Paul Sawers was a reporter with The Next Web in various roles from May 2011 to November 2014. Follow Paul on Twitter: @psawers or check h Paul Sawers was a reporter with The Next Web in various roles from May 2011 to November 2014. Follow Paul on Twitter: @psawers or check him out on Google+.
In what could be described as a sort of ‘TripAdvisor for taste’, UK food brand Glorious has launched an interactive map of flavours, and is inviting the public to ‘pin’ new tastes they encounter from around the world using a Google Street View mash-up.
The Flavour Map launched this week, and is setting out to create the world’s most comprehensive collection of tastes and flavours.
In addition to letting foodies pin meals, recipes, or individual ingredients they have experienced, they can also attach images and write reviews of the experience. There is also a community voting system, and the application is searchable by location, cuisine, price and description, serving as a worldwide guide for people looking for some inspiration.
The Flavour Map was launched as part of Glorious’s ‘A-Z of Global Flavours’ ethos, and is being used by the company to research and develop new flavours for its own dishes, including soups, sauces and stews. We’re also told that in addition to the existing Web app, iOS and Android apps will follow suit, letting users pin flavours to maps using the GPS functionality on their smartphone.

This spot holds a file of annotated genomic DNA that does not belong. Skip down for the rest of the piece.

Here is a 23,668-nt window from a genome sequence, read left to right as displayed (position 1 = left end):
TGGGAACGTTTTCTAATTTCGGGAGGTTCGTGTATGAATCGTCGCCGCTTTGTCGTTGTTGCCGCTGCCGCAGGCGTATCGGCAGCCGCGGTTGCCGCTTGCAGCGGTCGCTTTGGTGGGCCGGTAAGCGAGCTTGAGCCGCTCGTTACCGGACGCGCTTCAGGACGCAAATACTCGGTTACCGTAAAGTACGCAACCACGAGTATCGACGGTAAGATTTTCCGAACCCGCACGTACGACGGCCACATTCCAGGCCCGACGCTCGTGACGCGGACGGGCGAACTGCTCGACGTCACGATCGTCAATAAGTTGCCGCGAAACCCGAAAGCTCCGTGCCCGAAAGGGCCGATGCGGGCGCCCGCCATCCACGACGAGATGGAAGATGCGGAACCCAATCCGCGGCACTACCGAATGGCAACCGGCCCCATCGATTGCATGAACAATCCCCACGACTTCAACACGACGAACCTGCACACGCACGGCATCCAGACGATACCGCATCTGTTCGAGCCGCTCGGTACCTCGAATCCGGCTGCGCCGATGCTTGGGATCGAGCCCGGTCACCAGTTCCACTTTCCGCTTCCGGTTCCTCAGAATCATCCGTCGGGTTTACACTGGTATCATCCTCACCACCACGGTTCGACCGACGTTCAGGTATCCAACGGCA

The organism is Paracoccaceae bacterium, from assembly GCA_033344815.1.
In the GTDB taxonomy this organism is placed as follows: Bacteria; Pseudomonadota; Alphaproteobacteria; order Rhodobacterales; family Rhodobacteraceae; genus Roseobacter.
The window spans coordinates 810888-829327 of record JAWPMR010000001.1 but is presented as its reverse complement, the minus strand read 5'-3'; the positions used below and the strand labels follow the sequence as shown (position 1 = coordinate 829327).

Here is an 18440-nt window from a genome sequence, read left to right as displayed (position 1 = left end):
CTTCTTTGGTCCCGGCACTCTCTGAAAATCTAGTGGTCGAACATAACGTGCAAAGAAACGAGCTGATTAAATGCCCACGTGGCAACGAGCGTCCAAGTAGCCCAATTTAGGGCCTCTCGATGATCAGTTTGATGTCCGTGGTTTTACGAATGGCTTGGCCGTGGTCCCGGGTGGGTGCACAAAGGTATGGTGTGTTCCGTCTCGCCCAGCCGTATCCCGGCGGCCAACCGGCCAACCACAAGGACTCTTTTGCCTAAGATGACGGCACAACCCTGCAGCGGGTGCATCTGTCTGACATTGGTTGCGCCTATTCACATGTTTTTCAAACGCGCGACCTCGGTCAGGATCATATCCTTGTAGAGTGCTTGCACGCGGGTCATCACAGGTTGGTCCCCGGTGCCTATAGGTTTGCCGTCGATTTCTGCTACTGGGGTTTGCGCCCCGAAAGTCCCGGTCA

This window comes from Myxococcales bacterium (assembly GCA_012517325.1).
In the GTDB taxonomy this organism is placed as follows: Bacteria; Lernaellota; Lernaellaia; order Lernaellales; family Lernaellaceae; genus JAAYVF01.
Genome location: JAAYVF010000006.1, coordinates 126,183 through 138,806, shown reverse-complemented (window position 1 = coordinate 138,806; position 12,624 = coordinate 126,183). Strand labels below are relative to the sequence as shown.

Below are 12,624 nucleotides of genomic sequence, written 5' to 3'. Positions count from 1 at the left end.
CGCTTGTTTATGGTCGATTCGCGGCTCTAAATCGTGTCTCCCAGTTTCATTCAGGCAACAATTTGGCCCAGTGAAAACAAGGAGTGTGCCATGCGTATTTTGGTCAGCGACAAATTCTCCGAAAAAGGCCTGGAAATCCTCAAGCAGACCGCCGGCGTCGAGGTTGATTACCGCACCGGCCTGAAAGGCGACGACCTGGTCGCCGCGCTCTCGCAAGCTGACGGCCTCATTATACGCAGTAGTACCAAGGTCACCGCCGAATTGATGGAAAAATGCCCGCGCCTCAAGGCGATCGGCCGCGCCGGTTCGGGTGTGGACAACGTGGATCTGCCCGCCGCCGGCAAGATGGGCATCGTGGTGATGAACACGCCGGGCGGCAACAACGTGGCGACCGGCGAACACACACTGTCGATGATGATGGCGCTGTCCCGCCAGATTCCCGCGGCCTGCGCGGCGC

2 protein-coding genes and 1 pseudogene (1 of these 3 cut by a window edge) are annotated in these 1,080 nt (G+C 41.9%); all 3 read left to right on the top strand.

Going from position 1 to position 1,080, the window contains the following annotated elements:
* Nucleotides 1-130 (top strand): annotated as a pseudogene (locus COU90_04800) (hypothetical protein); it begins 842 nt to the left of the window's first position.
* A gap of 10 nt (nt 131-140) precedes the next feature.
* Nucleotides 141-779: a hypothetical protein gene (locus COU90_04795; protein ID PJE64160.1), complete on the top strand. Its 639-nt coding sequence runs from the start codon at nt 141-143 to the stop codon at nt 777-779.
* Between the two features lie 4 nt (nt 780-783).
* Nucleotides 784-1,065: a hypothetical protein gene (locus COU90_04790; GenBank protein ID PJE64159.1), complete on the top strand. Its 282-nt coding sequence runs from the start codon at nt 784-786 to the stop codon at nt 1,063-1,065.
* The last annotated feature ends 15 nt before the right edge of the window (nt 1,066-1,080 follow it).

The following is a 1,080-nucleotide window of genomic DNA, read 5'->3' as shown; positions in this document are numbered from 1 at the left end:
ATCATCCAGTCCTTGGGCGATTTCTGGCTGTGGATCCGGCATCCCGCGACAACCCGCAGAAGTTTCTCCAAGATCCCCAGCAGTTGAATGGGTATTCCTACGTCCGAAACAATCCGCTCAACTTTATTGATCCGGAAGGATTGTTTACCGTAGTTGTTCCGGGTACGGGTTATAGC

“Our vision for the Flavour Map was to allow a global community to contribute to an entirely user-generated resource of flavours, and to share their amazing food taste experiences from around the globe or around the corner,” says Matthew Stephenson, Marketing Manager at Glorious. “Whether it’s an amazing spice from a food market, an unusual fruit or vegetable from a far-flung location, a dish unique to a particular community, a particular meal in a restaurant through to, say, a friend’s barbeque sauce recipe or their signature home-cooked dish, we want to document it for everyone to share.”
What kinds of weird and wonderful tastes is this unearthing so far? We’re glad you asked. Fancy a warm mug of Fox Dung coffee from Vietnam?
If not, you can find more traditional fare such as cupcakes and crepes too.
It’s an interesting concept for sure, and we’re keen to see what kind of uptake this will garner. “As a business, we will use it to inspire our own flavour research and development, maybe even unearth a hidden flavour gem from around the world,” adds Stephenson.
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